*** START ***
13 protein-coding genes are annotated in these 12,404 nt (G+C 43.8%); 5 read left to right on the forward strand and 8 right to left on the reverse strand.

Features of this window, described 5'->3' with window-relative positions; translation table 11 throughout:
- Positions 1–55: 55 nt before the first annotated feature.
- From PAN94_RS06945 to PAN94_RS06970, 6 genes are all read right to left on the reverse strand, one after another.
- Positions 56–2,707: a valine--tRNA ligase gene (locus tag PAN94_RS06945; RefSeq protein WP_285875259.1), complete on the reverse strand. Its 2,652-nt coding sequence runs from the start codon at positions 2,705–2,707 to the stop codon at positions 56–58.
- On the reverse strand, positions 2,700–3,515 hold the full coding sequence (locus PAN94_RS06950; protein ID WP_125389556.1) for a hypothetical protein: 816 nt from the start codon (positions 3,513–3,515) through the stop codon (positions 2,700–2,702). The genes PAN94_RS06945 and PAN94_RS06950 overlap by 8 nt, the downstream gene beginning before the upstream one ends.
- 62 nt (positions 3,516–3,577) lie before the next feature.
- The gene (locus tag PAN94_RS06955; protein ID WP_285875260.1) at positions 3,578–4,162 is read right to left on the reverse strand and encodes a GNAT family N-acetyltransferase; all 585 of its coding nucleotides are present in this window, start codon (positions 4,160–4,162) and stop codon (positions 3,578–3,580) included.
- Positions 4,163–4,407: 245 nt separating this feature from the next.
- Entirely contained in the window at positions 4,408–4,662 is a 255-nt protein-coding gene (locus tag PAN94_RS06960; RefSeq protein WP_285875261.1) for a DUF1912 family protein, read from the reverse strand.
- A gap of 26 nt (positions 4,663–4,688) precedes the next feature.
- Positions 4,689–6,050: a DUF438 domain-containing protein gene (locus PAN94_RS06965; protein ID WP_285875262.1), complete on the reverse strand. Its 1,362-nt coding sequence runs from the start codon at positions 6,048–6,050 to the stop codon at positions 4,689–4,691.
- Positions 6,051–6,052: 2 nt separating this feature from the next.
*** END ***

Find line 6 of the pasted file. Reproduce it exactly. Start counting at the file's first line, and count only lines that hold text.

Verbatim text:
- On the reverse strand, positions 2,700–3,515 hold the full coding sequence (locus PAN94_RS06950; protein ID WP_125389556.1) for a hypothetical protein: 816 nt from the start codon (positions 3,513–3,515) through the stop codon (positions 2,700–2,702). The genes PAN94_RS06945 and PAN94_RS06950 overlap by 8 nt, the downstream gene beginning before the upstream one ends.